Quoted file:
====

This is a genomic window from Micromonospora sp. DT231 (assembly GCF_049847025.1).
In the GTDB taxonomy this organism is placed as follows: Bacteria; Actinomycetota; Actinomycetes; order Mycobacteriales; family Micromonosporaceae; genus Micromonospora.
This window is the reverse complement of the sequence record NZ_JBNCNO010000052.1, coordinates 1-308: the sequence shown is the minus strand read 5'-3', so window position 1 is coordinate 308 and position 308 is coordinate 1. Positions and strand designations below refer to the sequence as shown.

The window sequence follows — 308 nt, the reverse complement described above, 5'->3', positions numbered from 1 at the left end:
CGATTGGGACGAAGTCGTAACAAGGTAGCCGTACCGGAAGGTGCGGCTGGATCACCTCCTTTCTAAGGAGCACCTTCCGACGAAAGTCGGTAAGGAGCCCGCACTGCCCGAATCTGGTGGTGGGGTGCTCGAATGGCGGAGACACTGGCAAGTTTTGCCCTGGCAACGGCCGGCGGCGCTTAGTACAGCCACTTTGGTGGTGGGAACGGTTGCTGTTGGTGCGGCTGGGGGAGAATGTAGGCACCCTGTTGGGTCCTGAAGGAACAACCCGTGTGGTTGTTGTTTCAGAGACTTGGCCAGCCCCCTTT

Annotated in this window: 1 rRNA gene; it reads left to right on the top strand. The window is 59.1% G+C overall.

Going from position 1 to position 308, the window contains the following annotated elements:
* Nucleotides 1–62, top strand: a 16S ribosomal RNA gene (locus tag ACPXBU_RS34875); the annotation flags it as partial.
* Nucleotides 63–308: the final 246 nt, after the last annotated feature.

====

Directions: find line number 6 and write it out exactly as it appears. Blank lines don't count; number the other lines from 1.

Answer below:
Annotated in this window: 1 rRNA gene; it reads left to right on the top strand. The window is 59.1% G+C overall.